The Other Half- By John W. Sloat
   

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Adams, holding the light, suddenly saw the maniacal glint in his partner's eye. He felt a surge of terror as Farris snarled at him, "Good bye, Adams. Been nice working with you."

Holding the axe in front of him, Farris aimed a vicious blow at the other man's chin. Adams screamed, raising his arm at the last instant so that the blow was deflected and snapped his collarbone like a twig. When Farris withdrew the axe for another blow, Adams sensed his closeness and reached out to claw at him. Their screams mingled with the grunts and moans of their struggle, the air stinking of sweat and hot blood and rage. Adams, unable to use one arm, could not defend himself effectively. Farris smashed the axe into the darkness again and again, punching into whatever he could find, using the point of the pickaxe to stab at his victim, sometimes striking the earthen walls, sometimes feeling the thud of metal on flesh. At last, Adams was quiet.


When Jim stopped in this Tuesday evening at the drug store to buy a copy of the evening paper, he greeted the pharmacist with a wave.

"What's new, Fred?"

"Nothin' much, Jimmy. How's things in the war zone?"

Jim smiled to himself. Because Fred viewed Jim's hook and artificial leg as honorable badges of courage, he looked on Jim as a hero. Jim glanced at the pharmacist and thought: He should have been in Nam. That would have cured his nostalgic view of war.

"Still hacking away at it," he answered as he picked up a copy of the paper. Glancing at the front page, he stopped in mid-step, totally unprepared for what he saw. The headline read "Murder Victim Found in Hopewell." But what shocked him was not the headline. It was the drawing alongside the headline--a drawing of himself.

He swayed for a moment on his artificial leg, almost losing his balance. He looked at the picture again. It was a pen and ink drawing of a portion of a map, and in the center was a human figure. The head, right arm and leg were normal. But he stared in disbelief at the left limbs. The arm was held away from the body so that the hook it had in place of a hand was clearly visible, and the leg, normal to the knee, became a narrow post ending in what looked like a claw for a foot. Too stunned to move, he read the article, searching for some explanation.

"The decayed body of a male in his twenties was found behind the municipal grounds in Hopewell yesterday, buried in an ancient mound. Authorities believe the man had been dead at least a month....

"The area in which the body was discovered forms a prehistoric burial mound, commonly referred to as 'Man Mound'.

Jim stared again at the drawing. It felt like some kind of grim joke, his deformities spread all over the front page of the paper like this--hook, leg post, both on the left side just like his. It was as though someone were shining a searchlight on him, exposing him to public scrutiny.


Ka, the eldest priest, remembered a story he had heard from traders who came from the direction of the setting sun. These men had seen burial mounds in the shape of spirits--bears, birds, serpents--far different from the rounded hills that his people always built. If he should bury Tukamne in a spirit mound like that, the spirits would have to receive her with honor, and she might be grateful and wait for him on the other side.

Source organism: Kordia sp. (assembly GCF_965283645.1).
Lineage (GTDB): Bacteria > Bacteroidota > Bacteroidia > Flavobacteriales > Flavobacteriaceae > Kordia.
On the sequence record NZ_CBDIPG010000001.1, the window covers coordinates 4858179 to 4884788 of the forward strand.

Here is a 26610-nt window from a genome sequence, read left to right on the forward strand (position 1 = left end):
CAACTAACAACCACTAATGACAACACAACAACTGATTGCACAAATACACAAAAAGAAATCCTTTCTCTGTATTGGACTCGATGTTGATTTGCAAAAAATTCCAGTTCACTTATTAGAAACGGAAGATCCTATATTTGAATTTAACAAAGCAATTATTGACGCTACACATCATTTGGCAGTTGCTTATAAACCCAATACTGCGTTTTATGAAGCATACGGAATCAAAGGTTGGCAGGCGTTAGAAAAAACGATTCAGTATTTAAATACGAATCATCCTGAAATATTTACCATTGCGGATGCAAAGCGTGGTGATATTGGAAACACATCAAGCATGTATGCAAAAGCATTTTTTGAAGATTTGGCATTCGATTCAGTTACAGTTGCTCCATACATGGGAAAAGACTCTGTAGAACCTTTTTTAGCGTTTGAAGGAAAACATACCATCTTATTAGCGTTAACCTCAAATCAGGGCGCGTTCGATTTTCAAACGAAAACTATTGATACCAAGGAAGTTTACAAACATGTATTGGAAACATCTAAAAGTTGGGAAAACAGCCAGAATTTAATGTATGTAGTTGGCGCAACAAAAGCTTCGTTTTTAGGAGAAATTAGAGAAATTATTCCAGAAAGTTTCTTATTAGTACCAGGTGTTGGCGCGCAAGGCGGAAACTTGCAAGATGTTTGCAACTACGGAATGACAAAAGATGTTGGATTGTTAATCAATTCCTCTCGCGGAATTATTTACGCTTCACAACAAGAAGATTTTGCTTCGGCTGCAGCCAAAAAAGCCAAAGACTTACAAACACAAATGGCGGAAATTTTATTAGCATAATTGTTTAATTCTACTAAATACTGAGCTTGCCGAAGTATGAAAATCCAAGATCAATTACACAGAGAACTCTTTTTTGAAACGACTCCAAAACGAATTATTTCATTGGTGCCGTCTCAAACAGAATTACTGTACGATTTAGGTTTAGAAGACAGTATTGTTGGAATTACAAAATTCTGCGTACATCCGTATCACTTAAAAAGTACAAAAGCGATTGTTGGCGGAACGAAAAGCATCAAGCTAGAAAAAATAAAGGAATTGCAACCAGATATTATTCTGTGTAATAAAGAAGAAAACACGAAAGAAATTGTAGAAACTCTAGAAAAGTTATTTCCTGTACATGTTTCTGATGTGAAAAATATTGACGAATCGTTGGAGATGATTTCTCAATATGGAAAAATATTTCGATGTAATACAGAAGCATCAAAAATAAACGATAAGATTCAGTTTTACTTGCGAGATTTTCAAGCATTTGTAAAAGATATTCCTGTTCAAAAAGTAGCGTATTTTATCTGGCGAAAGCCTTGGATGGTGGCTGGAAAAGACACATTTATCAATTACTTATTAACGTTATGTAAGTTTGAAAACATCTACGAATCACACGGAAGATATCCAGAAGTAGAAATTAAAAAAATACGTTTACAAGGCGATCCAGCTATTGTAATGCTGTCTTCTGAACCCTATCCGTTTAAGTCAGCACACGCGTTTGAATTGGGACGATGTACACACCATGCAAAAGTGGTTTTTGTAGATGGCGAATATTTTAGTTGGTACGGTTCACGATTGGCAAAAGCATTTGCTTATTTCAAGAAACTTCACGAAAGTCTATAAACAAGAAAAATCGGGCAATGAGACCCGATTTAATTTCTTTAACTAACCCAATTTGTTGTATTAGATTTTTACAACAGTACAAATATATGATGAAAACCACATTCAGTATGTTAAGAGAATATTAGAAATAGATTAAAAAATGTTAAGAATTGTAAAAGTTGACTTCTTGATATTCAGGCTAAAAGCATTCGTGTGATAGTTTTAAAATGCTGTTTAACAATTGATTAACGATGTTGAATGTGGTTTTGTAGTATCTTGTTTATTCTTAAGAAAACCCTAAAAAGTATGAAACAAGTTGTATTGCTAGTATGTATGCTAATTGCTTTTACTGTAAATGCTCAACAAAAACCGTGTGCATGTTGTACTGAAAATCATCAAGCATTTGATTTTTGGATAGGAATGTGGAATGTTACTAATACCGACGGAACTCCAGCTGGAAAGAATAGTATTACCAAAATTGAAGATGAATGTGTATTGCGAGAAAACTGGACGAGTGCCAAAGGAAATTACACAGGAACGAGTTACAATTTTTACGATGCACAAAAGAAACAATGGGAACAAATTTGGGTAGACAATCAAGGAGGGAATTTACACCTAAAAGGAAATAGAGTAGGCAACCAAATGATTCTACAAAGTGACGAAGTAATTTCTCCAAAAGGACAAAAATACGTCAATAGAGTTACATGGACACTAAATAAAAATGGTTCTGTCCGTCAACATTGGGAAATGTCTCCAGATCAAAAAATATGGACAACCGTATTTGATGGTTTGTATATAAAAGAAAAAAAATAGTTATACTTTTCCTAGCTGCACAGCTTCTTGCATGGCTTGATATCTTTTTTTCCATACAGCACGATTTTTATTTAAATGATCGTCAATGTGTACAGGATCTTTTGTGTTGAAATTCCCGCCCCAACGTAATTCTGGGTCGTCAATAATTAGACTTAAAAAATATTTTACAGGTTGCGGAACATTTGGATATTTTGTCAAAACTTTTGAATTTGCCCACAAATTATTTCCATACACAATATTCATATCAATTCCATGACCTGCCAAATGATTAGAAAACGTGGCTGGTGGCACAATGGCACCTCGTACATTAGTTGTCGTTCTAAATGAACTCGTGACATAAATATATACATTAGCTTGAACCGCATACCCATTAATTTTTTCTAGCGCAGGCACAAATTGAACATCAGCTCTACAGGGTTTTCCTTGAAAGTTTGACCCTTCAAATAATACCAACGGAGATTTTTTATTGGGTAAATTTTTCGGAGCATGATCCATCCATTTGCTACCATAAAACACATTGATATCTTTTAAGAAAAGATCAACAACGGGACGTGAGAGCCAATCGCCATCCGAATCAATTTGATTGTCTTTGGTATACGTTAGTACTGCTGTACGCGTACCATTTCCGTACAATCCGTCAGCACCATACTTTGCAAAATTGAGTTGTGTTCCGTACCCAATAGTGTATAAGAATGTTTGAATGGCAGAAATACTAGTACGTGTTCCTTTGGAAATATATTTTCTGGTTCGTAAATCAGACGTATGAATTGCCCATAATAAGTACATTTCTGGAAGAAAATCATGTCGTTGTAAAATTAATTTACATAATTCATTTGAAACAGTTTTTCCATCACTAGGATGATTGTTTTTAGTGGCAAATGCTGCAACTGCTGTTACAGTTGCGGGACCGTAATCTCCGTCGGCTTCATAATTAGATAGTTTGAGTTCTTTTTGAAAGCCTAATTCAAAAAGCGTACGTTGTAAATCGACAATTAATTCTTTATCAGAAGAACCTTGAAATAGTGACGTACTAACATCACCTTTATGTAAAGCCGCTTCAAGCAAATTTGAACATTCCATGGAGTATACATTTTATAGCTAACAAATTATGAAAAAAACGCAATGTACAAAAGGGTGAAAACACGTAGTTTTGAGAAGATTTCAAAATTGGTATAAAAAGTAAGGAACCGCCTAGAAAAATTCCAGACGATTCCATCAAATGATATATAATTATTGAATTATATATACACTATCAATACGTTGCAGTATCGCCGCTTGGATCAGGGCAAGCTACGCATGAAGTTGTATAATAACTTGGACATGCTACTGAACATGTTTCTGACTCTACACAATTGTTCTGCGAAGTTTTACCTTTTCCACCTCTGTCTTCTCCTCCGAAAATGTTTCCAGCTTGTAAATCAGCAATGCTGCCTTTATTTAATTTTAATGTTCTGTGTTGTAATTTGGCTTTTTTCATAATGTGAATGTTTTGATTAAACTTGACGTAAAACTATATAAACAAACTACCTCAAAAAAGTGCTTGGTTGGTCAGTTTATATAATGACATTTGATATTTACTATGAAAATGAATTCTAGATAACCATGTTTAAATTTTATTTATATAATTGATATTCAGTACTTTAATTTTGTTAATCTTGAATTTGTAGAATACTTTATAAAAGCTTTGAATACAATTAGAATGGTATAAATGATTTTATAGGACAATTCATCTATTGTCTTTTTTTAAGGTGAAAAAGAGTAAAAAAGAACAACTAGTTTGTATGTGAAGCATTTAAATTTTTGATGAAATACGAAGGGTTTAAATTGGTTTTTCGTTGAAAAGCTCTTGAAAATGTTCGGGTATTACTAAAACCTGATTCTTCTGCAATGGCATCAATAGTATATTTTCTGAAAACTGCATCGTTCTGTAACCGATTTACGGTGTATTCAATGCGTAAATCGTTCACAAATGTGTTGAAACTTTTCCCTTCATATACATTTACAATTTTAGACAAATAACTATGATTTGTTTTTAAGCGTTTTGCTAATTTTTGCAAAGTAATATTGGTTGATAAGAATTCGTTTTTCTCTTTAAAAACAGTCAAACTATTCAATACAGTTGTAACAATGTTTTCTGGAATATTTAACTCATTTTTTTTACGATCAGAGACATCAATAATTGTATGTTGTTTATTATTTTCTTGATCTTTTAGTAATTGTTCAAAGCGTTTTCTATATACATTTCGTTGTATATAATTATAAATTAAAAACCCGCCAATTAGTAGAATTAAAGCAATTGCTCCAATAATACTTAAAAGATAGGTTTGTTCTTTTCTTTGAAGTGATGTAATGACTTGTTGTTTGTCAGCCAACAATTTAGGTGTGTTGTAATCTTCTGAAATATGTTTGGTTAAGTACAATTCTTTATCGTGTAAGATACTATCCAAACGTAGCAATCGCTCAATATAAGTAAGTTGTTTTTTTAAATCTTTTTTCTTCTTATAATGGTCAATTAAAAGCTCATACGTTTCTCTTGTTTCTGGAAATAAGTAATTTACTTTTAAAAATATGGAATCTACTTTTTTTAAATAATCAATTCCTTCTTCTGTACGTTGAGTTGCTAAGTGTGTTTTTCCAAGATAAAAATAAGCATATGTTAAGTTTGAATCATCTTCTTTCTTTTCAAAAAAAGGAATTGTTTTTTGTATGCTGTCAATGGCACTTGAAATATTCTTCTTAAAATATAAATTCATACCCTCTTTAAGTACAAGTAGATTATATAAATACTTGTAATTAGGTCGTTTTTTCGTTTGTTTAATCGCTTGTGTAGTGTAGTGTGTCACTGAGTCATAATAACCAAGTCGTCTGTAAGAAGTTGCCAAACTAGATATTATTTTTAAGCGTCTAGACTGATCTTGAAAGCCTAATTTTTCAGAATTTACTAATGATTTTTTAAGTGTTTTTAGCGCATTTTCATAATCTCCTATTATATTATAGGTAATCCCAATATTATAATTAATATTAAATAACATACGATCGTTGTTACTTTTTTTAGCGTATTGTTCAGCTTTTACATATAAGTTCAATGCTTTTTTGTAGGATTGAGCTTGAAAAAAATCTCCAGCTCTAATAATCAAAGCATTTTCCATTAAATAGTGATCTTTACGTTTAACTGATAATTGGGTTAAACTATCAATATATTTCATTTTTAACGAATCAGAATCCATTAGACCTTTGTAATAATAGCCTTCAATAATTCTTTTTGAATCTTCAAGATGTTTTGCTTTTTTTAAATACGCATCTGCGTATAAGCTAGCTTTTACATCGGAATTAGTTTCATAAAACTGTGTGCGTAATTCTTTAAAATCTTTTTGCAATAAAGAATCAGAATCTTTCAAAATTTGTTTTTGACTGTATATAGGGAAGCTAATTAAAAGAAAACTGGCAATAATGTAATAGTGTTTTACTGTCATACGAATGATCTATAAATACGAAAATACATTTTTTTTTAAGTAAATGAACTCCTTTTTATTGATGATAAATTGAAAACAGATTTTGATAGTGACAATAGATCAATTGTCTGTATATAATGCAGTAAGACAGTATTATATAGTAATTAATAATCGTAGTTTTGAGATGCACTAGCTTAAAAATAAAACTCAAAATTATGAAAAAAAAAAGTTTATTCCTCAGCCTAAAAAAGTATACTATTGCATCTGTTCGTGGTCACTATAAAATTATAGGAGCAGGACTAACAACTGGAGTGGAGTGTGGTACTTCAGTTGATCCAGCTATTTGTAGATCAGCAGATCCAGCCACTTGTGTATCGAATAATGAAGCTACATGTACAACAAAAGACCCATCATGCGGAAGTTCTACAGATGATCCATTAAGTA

As the plan took shape, he began to see in his mind the form of the mound he would build for Tukamne. It would be an image of the Serpent-Spirit that had appeared to him in the forest, an image half man, half snake. He closed his eyes to remember the apparition more clearly. He could see the dark, featureless head, the powerful arm ending in a serpent's tail, the snake's body forming one leg, its open mouth biting into the earth as if preparing a grave for burial.


It was approaching midnight as they bent over the lock on the gate, Davis fumbling with the key while Jim held their flashlight. Just as the padlock snapped open, they heard a car coming up the street; it turned a corner and its headlights splashed along the fence toward them, sending their huge, distorted shadows racing across the trees surrounding the mound. Frozen to the spot, they watched the car. It turned another corner, and left. Darkness returned.

Casting a relieved look at each other, they carefully locked the gate behind them. The exploit was no longer a lark. The isolation of the place, its association with death, ancient and modern, was chilling.

Jim pointed to the right. "My fake note says the sculpture is back in the crotch of the mound."

"Let's hope so," she said, "I've had enough of this. I just want to get it and get out of here."

They walked the forty or so feet from the waist of the mound down around the right leg. As they were ready to turn the corner and start for the crotch, Davis said, "Shh! What was that?"

There was a cracking of twigs in the distance, up by the head of the mound, the sound of someone walking through underbrush. Whoever it was had not come through the gate; he must have come in from the back side of the mound, over the fence. He was behind them. If he were heading for the hole in the crotch, he would walk right past them!

Jim considered leaving, but knew they would never make it undetected. He whispered urgently to Davis, "Help me get my shirt and my arm off."

"Why?" she asked in alarm.

"Don't ask. Just do it!"

Excerpted from The Other Half. ©John W. Sloat, 2001.